Bill of Lading:
It is a formal receipt given by the ship-owners or their authorized agents stating that the goods mentioned therein are shipped through a specified date, vessel & are deliverable to the person mentioned therein or to his order after payment of all dues of the shipping company.
There are 3 main functions of BL
- It is an evidence of contract of freight
- It is a receipt of goods
- It is a document of title to the goods
1) It is a legal document between the shipper or consignor (it is the person or company who is usually the supplier or owner of the goods shipped) of particular goods & the carrier detailing the details related to the port, quantity, no. of packages, gross weight, description of goods, POL/POD, shipper name, consignee name etc.
2) Only after receiving of goods by the ship owner or the agent, receipt of the goods is issued.
3) BL mention the name of the buyer to whom the consignment is supposed to deliver.
There are various categories of B/L:
1). Received For Shipment B/L:
It only acknowledges that the goods have been received by the ship owner or their agent.
2) On Board B/L:
It acknowledges that goods have been put on board for shipment. Majorly, on board BL is in practice in international trade.
3) Short Form B/L:
This BL is one where the terms & conditions of carriage (it is the actual movement of the cargo on the sea from the port of loading to discharge) are NOT mentioned. And even if stated, it may be by reference to other documents or source. It merely mentions the name of the shipper, ship, date of shipment etc.
4) Clean B/L:
It declares that the goods have been received in an appropriate condition without the presence of defects. By issuing the clean B/L the carrier (it is a person or company that transports goods or people from one port to other) has to deliver the goods in the same order & condition.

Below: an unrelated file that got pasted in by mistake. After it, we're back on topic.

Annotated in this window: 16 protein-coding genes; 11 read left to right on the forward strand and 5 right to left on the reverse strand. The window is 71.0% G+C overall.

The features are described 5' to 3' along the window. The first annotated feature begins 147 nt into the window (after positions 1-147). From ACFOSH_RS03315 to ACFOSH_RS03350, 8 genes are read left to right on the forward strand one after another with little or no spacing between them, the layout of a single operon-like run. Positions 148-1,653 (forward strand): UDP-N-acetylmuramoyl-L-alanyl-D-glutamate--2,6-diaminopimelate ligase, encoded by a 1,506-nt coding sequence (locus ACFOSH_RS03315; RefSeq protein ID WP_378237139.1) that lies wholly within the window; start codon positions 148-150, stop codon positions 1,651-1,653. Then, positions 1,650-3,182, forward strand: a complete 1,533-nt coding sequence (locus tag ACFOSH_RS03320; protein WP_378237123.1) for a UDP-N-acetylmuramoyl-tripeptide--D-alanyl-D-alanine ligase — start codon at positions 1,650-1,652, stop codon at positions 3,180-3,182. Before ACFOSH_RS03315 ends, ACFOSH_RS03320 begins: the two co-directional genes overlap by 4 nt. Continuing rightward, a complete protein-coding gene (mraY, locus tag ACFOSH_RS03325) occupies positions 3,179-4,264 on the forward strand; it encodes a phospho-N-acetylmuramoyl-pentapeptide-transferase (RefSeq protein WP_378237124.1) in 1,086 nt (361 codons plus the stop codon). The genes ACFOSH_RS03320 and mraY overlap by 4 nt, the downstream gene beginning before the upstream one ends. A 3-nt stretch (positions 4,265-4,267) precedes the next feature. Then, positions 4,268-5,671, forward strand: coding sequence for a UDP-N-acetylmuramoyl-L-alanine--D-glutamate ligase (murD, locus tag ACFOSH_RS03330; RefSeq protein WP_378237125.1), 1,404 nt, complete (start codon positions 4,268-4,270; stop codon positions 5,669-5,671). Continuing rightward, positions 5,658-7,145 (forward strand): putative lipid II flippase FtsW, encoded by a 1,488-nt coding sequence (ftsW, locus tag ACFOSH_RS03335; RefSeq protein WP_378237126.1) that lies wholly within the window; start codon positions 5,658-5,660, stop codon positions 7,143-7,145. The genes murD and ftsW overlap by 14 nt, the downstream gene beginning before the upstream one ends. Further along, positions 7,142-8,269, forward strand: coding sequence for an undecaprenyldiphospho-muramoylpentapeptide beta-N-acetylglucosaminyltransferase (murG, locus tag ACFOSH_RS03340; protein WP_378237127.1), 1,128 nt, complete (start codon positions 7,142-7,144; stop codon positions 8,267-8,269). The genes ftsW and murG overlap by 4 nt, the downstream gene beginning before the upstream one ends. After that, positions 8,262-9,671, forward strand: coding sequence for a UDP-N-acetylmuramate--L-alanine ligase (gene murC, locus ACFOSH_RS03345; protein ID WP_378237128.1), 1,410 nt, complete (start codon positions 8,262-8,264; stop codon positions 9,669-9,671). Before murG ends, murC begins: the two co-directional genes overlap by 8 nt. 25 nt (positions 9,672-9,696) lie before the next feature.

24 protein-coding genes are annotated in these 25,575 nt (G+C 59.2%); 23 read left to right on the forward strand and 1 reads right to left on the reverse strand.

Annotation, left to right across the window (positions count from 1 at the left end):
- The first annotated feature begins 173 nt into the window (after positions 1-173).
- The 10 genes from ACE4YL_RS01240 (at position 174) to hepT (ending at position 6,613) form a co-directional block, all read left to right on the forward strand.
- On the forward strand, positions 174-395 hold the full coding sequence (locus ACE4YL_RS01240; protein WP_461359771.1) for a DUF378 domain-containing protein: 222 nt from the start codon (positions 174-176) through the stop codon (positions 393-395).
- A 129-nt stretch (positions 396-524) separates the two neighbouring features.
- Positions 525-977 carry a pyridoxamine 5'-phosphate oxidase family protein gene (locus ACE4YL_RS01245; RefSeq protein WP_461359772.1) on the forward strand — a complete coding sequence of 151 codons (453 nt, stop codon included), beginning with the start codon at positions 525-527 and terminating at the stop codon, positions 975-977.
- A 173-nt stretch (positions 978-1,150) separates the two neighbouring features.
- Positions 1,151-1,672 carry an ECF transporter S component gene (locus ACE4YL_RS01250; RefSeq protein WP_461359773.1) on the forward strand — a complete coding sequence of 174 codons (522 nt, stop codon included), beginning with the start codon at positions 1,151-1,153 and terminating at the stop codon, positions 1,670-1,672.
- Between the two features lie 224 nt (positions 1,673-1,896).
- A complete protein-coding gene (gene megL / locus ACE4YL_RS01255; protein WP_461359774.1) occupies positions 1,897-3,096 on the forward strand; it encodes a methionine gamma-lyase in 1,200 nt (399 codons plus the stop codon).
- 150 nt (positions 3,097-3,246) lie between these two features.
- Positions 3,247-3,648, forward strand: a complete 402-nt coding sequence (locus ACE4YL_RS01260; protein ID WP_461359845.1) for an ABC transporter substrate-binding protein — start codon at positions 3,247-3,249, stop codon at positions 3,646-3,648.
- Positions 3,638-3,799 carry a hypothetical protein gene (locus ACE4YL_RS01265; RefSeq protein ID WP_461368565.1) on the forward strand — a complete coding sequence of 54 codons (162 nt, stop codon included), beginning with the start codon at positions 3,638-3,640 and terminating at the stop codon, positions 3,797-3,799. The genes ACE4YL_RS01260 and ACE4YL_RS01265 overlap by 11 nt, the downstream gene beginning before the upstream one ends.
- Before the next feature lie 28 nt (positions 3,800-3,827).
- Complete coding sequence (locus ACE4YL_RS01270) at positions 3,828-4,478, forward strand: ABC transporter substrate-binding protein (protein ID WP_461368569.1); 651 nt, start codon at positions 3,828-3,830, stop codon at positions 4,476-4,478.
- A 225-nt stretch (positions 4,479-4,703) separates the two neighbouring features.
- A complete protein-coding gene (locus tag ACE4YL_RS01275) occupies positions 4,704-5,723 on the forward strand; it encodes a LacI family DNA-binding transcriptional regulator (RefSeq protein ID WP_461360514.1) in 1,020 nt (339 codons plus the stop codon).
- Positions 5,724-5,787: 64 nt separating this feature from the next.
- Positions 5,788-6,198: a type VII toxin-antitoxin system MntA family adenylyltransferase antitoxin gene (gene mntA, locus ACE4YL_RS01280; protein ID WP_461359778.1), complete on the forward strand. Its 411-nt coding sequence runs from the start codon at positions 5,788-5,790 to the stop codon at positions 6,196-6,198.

5) Clause B/L:
It shows a shortfall or damage in the delivery goods. Typically, if the shipped products deviate from the delivery specification or expected quality, the receiver may declare a Clause B/L. In this case, the ship owner can disclaim their liability to deliver the goods in good order & conditions.
6) Through B/L:
It is issued for entire voyage covering several modes of transport & / or transshipment is called a through b/l. This is used generally when the goods have to take more than one mode of transport. Here, there is no guarantee of the carriers for the safe carriage of goods.
7) Straight B/L:
A B/L which is issued directly in the name of the consignee (a person to whom the shipment is to be delivered) is called a straight B/L. This is non-negotiable B/L. It can not be transferred to any other party. From bankers point of view, this type of B/L is not safe.
8) Charter B/L:
It is used under the sea mode of transport. If one shipper or a group of shippers arranges to charter their goods to final destination, a vessel is chartered. This chartered vessel is meant to move the goods exclusively for such shipper or shippers. In such cases as a proof of receipt of goods, the charterer who charter the ship issues a document of title is called Charter Party B/L.
9) Lash B/L (Lighter Aboard Ship):
It is a B/L issued by operator stating that goods are received & put on board a barge (Canal boat) to be carried & put on a parent vessel. Thus, a B/L issued by a LASH operator is same as a Received for shipment B/L until it bears a clause stating that the barge is put on board the parent vessel.